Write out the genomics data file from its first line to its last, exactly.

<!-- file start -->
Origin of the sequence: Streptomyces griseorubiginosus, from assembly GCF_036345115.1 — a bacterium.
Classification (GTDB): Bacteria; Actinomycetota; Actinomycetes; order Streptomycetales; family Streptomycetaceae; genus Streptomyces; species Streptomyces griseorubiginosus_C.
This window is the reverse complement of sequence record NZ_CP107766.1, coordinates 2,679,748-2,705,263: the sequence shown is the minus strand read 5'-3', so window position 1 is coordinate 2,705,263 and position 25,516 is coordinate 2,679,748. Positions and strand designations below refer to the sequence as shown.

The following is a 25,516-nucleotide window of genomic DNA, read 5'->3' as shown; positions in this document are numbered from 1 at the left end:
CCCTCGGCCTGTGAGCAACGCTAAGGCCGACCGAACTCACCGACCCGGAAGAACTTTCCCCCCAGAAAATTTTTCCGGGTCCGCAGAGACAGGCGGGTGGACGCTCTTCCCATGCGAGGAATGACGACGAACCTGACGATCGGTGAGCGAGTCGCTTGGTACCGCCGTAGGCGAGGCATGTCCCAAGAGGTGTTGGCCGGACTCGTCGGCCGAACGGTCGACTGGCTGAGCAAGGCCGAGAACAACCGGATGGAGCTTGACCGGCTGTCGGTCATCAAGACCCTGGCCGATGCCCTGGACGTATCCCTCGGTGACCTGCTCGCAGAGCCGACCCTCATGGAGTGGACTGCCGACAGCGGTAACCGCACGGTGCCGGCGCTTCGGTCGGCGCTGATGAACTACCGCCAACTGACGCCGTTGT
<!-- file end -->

Origin of the sequence: Streptomyces griseorubiginosus, from assembly GCF_036345115.1 — a bacterium.
Classification (GTDB): Bacteria; Actinomycetota; Actinomycetes; order Streptomycetales; family Streptomycetaceae; genus Streptomyces; species Streptomyces griseorubiginosus_C.
This window is the reverse complement of sequence record NZ_CP107766.1, coordinates 2,679,748-2,705,263: the sequence shown is the minus strand read 5'-3', so window position 1 is coordinate 2,705,263 and position 25,516 is coordinate 2,679,748. Positions and strand designations below refer to the sequence as shown.

The following is a 25,516-nucleotide window of genomic DNA, read 5'->3' as shown; positions in this document are numbered from 1 at the left end:
CCCTCGGCCTGTGAGCAACGCTAAGGCCGACCGAACTCACCGACCCGGAAGAACTTTCCCCCCAGAAAATTTTTCCGGGTCCGCAGAGACAGGCGGGTGGACGCTCTTCCCATGCGAGGAATGACGACGAACCTGACGATCGGTGAGCGAGTCGCTTGGTACCGCCGTAGGCGAGGCATGTCCCAAGAGGTGTTGGCCGGACTCGTCGGCCGAACGGTCGACTGGCTGAGCAAGGCCGAGAACAACCGGATGGAGCTTGACCGGCTGTCGGTCATCAAGACCCTGGCCGATGCCCTGGACGTATCCCTCGGTGACCTGCTCGCAGAGCCGACCCTCATGGAGTGGACTGCCGACAGCGGTAACCGCACGGTGCCGGCGCTTCGGTCGGCGCTGATGAACTACCGCCAACTGACGCCGTTGT